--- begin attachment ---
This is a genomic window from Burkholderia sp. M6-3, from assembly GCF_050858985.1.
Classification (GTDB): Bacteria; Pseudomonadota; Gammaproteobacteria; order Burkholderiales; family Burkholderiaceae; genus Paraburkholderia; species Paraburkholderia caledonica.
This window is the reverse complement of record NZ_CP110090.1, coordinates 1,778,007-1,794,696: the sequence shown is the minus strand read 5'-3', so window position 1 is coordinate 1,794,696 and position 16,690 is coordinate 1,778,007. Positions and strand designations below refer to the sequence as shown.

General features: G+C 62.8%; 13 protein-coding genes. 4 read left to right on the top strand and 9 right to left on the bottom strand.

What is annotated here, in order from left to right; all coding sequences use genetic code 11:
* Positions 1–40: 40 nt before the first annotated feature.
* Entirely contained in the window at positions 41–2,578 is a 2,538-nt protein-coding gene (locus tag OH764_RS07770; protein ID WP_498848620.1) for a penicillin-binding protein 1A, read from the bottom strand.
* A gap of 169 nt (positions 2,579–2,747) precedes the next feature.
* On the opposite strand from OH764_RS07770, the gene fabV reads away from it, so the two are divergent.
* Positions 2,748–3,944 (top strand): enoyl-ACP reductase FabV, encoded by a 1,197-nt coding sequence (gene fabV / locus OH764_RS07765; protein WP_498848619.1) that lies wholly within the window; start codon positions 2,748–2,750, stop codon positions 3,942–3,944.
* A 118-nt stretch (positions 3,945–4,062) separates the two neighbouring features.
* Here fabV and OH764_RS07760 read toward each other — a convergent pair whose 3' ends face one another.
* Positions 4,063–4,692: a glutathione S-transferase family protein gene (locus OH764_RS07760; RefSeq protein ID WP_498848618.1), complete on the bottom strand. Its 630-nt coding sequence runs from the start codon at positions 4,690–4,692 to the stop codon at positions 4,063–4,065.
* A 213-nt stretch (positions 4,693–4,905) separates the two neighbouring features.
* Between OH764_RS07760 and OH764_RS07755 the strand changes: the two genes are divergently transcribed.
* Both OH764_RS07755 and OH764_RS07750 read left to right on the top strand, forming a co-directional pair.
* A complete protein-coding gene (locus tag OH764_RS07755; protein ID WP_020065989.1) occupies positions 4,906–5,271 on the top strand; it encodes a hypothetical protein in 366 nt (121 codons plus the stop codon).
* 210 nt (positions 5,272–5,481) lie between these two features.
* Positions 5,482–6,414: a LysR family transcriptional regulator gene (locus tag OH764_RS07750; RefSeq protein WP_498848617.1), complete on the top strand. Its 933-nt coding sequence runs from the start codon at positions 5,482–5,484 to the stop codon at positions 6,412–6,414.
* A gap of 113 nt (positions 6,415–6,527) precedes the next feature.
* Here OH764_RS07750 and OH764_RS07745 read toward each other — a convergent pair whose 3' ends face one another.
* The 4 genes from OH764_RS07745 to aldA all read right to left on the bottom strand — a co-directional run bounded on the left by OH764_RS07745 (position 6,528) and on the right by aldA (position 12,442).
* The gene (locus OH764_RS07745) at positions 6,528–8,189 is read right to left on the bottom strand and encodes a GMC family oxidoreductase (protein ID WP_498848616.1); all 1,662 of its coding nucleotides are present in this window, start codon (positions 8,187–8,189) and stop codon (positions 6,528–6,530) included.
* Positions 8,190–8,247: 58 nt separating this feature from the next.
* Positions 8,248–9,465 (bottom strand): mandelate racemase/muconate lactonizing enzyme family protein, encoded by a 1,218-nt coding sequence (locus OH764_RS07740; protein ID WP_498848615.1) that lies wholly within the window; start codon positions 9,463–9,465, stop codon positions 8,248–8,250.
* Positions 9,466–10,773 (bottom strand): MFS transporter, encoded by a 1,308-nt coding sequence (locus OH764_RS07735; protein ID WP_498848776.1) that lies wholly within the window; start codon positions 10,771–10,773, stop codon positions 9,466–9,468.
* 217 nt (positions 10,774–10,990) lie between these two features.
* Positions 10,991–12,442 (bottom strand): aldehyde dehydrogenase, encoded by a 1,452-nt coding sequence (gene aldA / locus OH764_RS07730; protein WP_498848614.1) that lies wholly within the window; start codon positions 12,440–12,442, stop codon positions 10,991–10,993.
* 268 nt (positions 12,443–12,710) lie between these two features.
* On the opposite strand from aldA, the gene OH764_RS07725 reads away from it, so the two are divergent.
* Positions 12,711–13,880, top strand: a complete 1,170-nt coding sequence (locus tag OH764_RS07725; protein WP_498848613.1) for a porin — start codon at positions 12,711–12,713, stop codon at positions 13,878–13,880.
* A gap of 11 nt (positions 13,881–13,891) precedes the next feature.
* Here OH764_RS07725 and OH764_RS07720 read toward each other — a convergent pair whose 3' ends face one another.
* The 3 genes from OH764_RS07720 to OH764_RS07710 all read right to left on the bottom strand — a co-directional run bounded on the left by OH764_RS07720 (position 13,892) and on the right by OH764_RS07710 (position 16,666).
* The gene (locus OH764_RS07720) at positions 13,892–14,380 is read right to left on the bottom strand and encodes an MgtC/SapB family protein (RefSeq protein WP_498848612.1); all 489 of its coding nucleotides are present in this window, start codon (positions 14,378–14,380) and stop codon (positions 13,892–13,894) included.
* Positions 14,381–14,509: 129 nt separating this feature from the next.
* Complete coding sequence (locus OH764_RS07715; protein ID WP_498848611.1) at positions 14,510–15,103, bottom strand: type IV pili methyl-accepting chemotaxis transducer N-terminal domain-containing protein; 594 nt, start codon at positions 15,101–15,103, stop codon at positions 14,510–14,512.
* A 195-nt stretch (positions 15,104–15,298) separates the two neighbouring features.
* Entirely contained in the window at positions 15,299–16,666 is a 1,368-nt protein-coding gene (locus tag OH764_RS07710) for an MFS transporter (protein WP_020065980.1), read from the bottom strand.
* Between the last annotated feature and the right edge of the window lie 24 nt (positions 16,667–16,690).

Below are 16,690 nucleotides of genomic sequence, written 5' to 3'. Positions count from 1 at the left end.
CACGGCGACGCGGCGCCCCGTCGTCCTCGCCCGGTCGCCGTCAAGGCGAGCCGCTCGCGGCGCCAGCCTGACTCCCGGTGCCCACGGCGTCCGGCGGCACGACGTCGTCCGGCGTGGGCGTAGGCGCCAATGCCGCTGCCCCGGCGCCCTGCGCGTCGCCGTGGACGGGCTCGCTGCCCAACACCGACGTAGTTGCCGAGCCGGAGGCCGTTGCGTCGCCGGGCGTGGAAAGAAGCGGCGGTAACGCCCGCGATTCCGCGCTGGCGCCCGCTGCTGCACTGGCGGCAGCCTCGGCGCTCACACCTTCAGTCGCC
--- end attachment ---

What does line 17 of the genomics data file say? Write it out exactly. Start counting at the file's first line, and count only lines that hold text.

* A complete protein-coding gene (locus tag OH764_RS07755; protein ID WP_020065989.1) occupies positions 4,906–5,271 on the top strand; it encodes a hypothetical protein in 366 nt (121 codons plus the stop codon).